February 18, 2009 / 6:47 PM / 11 years ago

Karzai expects reduced tensions with U.S.

MAHTER LAM, Afghanistan (Reuters) - Afghan President Hamid Karzai said on Wednesday he expected a reduction in tensions with the United States, a day after President Barack Obama announced plans to send fresh troops.

U.S. soldiers with Alpha Company, 32-nd Infantry Regiment survey the scene after a roadside bomb attack on one of their armored vehicles in the village of Damman in Kunar Province, eastern Afghanistan, February 16, 2009. REUTERS/Oleg Popov

Karzai said U.S. and NATO forces had agreed to improve the coordination of their operations with Afghan authorities to avoid civilian casualties.

“The tension the Afghan government had with the U.S. government is now over,” Karzai said during a speech in Mahter Lam, east of Kabul. “From now on, no foreign troop operations will be uncoordinated with Afghan forces.”

Obama on Tuesday announced plans to send 17,000 extra troops and later talked to Karzai for the first time since taking office a month ago.

Relations between Washington and Kabul have been undermined both by protests by Karzai over civilian casualties and by U.S. complaints he was not doing enough to fight corruption.

Presidential spokesman Humayun Hamidzada said Obama and Karzai had discussed ways of improving security and the training of the national army, along with the troop increase.

“We have opened a new page,” Karzai’s spokesman said.

The agreement on coordinating operations was made late last week and it was unclear how well it would hold up in the face of an increasingly fierce Taliban insurgency.

Karzai himself seemed to hint at an element of doubt by saying that “If foreign troops do not listen to us, we will call a loya jirga (grand council) and we will also include the Taliban and (militant leader Gulbuddin) Hekmatyar to decide whether foreign troops should stay in Afghanistan.”

More than 2,100 civilians were killed in Afghanistan last year, 40 percent more than in 2007, the United Nations said, of whom a quarter died as a result of air strikes.


In Washington, Army General David McKiernan who is running the war in Afghanistan predicted a hard year ahead despite the extra forces and said most of the troops would go to southern Afghanistan, the heart of the Taliban insurgency.

“Even with these additional forces, I have to tell you that 2009 is going to be a tough year,” McKiernan, the top commander of U.S. and NATO forces in Afghanistan, said at the Pentagon.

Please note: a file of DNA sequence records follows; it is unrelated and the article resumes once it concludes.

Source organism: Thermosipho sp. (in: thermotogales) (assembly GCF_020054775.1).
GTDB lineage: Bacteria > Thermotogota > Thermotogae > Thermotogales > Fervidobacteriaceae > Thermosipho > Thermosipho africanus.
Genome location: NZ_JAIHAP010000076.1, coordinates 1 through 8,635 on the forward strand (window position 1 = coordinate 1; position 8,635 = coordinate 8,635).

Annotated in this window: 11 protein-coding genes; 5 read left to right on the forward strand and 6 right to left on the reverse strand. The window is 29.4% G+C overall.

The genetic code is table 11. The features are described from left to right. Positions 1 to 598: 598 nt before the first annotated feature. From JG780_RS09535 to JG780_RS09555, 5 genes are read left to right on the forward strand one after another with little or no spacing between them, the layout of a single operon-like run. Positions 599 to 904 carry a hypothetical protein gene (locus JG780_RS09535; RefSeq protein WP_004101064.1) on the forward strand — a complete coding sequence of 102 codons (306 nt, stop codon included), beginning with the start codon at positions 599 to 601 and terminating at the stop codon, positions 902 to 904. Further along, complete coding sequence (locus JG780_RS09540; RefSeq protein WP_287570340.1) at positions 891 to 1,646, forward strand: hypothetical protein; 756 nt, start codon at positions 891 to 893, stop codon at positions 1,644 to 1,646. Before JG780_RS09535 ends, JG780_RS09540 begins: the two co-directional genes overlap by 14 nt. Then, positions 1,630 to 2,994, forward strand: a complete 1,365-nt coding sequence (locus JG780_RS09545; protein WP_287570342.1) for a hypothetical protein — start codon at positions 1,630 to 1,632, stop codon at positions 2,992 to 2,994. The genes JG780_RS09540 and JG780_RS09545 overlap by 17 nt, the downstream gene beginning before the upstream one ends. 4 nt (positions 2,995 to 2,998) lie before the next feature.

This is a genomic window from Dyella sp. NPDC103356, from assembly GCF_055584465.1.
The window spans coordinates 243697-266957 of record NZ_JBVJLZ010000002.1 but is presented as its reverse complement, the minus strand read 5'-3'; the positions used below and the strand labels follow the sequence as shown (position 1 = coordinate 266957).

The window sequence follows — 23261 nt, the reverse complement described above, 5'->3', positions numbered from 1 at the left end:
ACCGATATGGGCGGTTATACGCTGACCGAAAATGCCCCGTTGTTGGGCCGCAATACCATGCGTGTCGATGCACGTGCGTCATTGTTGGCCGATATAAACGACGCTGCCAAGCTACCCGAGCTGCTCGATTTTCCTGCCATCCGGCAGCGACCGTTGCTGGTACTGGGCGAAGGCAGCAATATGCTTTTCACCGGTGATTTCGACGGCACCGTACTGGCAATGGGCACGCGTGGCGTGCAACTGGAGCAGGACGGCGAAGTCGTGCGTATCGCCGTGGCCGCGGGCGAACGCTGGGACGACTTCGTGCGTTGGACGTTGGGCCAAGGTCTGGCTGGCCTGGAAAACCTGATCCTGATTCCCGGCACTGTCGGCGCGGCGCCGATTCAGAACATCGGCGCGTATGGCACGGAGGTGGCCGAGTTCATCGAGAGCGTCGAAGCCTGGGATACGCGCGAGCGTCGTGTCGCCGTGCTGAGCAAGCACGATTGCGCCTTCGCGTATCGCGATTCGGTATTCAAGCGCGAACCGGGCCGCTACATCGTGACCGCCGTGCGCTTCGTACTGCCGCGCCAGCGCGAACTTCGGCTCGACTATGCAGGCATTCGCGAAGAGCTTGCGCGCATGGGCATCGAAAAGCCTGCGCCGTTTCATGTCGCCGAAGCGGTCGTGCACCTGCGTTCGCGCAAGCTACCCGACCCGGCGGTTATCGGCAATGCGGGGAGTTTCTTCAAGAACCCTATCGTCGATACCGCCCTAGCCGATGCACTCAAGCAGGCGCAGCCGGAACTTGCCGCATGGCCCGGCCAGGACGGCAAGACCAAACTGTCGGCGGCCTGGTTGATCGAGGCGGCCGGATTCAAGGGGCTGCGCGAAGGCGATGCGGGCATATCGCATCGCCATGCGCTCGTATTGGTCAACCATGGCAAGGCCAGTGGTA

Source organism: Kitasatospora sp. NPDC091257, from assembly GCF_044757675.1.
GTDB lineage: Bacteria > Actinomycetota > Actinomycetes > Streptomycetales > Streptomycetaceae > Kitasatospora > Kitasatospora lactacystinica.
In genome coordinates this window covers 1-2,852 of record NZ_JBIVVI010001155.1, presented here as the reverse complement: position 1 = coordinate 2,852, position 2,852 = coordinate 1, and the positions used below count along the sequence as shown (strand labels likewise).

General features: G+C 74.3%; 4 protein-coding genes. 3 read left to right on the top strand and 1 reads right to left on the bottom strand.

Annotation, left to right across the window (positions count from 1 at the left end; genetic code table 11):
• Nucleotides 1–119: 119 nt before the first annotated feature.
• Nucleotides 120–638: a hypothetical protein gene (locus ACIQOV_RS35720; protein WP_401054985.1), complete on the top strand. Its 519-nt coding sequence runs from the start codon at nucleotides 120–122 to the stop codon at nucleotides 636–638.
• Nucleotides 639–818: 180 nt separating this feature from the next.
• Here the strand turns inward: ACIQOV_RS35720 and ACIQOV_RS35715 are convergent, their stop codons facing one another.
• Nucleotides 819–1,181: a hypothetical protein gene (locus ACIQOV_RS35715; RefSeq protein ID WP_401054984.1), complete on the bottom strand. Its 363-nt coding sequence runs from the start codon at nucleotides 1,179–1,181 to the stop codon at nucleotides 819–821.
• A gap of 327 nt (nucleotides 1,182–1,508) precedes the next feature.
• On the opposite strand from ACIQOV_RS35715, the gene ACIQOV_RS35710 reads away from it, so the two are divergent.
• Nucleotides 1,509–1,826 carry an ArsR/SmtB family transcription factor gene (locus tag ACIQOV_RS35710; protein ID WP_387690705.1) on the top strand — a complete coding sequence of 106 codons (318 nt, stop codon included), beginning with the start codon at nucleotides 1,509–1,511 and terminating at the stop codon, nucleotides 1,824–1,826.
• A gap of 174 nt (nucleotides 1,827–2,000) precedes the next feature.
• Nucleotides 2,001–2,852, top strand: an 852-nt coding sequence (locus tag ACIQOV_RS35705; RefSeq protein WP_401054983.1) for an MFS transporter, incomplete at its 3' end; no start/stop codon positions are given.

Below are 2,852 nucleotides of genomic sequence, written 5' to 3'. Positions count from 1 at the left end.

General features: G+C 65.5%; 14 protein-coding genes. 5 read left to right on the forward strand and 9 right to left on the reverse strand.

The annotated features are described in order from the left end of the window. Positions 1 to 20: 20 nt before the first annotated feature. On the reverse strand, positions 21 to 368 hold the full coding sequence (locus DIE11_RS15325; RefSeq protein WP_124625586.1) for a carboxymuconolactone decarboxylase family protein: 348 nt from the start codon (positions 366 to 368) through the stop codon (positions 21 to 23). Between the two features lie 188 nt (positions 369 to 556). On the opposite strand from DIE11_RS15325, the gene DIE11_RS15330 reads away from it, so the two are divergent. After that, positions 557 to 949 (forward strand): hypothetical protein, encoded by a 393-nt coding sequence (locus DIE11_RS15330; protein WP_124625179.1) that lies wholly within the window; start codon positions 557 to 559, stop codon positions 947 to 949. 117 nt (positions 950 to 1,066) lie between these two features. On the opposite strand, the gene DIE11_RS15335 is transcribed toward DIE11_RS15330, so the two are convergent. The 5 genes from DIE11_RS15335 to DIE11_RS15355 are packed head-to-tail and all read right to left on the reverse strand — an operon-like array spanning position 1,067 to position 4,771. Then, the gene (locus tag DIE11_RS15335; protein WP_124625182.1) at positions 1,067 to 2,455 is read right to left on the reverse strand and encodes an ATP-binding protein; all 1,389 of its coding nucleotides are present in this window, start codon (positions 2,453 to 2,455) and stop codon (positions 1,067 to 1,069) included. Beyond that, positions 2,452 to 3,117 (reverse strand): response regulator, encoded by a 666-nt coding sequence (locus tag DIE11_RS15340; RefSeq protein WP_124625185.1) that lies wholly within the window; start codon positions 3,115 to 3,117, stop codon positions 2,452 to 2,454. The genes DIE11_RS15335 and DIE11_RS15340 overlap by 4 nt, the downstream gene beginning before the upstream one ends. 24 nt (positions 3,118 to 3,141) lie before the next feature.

“What this allows us to do is change the dynamics of the security situation, predominantly in southern Afghanistan, where we are, at best, stalemated,” he said.

But he said it would be a long struggle. “For the next three to four years, I think we’re going to need to stay heavily committed... in a sustained manner in Afghanistan,” McKiernan told reporters.

The reinforcements will take U.S. troop numbers to around 55,000, in addition to the 30,000 troops from 40 other mostly NATO countries already operating in Afghanistan.

Most of the new U.S. troops, including some 8,000 Marines and 4,000 soldiers from an armored brigade, will be sent to southern Afghanistan where mostly British, Canadian and Dutch soldiers have not had enough troops to keep effective control of ground they have captured from the Taliban.


The United States is also expected to put pressure on its allies to send more troops at a meeting of NATO defense ministers in Poland this week.

Some European countries are reluctant to commit more troops, partly due to domestic opposition to the war. But Italian Foreign Minister Franco Frattini said Italy was ready to raise its contingent by 500 to 2,800 by the end of April.

British Foreign Secretary David Miliband said Britain had not been asked to send more troops and added during a visit to Kabul that the biggest increase would come in the Afghan National Army (ANA).

The ANA is about 80,000 strong now and is due to be increased to 134,000 by 2012.

Some analysts argue a larger foreign military presence runs the risk of being seen as an occupying force and sucking the United States into an unwinnable war.

Problems with bringing supplies in from neighboring Pakistan due to a Taliban insurgency there have also raised questions about the war, now into its eighth year.

Slideshow (3 Images)

Washington is seeking alternative routes through Central Asia, but hit a setback when Kyrgyzstan said it would close the U.S. Manas air base there. Kyrgyzstan’s parliament will vote Thursday on closing the base.

Italy, as president of the G8, said it wanted to organize a conference in June bringing together the world’s richest countries and regional powers Saudi Arabia, United Arab Emirates, India, China and Turkey among others to find ways of bringing stability to Afghanistan and Pakistan.

Italy also wants to involve Iran, which shares a border with Afghanistan. “Italy is considering how to involve Iran, not whether to involve Iran,” Frattini said.

Additional reporting by Andrew Gray in Washington; Writing by Jon Hemming and Myra MacDonald; editing by Robert Woodward and David Storey

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